Reunited Knitters Headline Southern California Hootenanny

Stray Cats alumni, Reverend Horton Heat, Hank Williams III, Amazing Crowns also on bill.

Former Stray Cats members

color="#003163">Lee Rocker and Slim

Jim Phantom, rockabilly wild man the

color="#003163">Reverend Horton Heat, sometimes rootsy

crooner Chris Isaak, roots-rock

pioneers the Blasters and insurgent

country band the Knitters head the

bill July 1 at the sixth annual Hootenanny, an all-day rockabilly

blowout held each year at Oak Canyon Ranch in Irvine, Calif.

This will be a rare, if increasingly frequent, appearance by the

Knitters, who began as an acoustic side project of the Los Angeles punk

band X. Fifteen years ago, X

bassist/singer John Doe (here

playing guitar), singer Exene

Cervenka and drummer D.J.

Bonebrake joined guitarist/singer

color="#003163">Dave Alvin (then of the Blasters) and upright bassist Johnny Ray Bartel to form the Knitters.

The band made only one album, the 12-song Poor Little Critter on the

Road (Slash, 1985). But their legacy was enough to inspire a record

label, Bloodshot Records, and a tribute album, Poor Little Knitter on the Road (Bloodshot, 1999), which features the Americana likes of Robbie Fulks,

color="#003163">Whiskeytown and the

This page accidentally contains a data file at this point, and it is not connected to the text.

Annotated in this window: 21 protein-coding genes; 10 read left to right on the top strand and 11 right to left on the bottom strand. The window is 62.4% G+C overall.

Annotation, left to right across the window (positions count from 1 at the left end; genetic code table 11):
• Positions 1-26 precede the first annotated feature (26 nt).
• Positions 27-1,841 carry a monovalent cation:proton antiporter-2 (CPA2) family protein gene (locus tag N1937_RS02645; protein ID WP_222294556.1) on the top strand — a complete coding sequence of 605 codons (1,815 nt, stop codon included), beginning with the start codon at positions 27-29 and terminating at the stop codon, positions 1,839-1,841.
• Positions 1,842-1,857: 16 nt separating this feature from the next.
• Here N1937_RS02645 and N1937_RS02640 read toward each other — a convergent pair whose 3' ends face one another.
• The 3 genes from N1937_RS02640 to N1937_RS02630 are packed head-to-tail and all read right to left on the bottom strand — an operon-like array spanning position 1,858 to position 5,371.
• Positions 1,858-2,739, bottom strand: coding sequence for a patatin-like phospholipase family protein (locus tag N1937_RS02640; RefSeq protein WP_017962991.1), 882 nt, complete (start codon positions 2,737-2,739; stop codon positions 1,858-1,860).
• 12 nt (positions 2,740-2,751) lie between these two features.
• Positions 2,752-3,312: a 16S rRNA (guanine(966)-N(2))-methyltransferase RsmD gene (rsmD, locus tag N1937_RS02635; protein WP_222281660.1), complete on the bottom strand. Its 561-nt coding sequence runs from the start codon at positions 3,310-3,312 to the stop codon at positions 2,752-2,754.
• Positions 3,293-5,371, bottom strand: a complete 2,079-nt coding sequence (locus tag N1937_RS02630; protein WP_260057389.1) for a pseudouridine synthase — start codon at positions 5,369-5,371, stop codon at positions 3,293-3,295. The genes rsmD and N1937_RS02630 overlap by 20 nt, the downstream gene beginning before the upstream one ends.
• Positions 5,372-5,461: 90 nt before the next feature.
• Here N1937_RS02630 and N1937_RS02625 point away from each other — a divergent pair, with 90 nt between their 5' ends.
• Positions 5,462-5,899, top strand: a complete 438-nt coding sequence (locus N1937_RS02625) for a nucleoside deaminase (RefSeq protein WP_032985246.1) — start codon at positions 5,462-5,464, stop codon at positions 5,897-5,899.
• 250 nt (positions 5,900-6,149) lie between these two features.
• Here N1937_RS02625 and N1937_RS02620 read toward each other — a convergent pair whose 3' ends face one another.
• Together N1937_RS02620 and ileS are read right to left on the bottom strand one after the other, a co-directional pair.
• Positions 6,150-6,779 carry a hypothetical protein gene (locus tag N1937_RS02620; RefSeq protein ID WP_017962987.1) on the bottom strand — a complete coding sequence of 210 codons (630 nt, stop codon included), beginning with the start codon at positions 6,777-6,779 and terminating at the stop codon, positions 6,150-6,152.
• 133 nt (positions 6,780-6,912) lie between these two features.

color="#003163">Old 97's.

However, Doe downplayed the importance of the Knitters, who covered

Merle Haggard's "Silver Wings"

(Real Audio excerpt) and reprised X's "The New World" (RealAudio excerpt of the Knitters' version) when the band briefly reunited to play some scattered dates in California in December.

"I think the Knitters were a good outlet for X's and the Blasters'

country leanings. And if we influenced people — and maybe we were

ahead of the times — that's great," Doe said between takes on the

set of the otherworldly teen TV drama "Roswell," on which he has a

recurring role as a dad.

"I know that Bloodshot, which put out this Knitters tribute record,

points at the Knitters as a huge influence for even starting the record

company. I wouldn't be so bold as to take credit for that; they can say

that, but I can't.

"I can say that when X put out the Ain't Love Grand record [also

in 1985], we were doing what Guns N'

Roses ended up doing," Doe added, "which was to have sort of

heavy-metal production with melodies and songs."

Hank Williams III, the

color="#003163">Amazing Crowns, Dave

Vanian (of '70s British punks the

color="#003163">Damned) and James

Intveld are also featured on the Hootenanny bill.